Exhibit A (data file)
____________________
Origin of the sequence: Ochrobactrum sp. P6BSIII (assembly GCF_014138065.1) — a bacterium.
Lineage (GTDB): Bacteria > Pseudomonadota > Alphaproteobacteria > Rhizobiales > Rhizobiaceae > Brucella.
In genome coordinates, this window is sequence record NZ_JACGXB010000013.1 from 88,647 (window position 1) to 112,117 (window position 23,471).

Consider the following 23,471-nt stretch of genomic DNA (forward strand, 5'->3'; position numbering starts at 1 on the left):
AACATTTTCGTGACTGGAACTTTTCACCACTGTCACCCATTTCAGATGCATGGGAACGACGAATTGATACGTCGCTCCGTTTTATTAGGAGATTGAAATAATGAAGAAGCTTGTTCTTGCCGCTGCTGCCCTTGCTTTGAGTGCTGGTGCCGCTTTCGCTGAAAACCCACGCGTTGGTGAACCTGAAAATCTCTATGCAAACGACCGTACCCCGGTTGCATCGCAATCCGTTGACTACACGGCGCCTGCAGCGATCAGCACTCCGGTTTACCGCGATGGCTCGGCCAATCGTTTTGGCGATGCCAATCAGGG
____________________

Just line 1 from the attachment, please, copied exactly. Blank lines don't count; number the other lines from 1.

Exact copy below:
Origin of the sequence: Ochrobactrum sp. P6BSIII (assembly GCF_014138065.1) — a bacterium.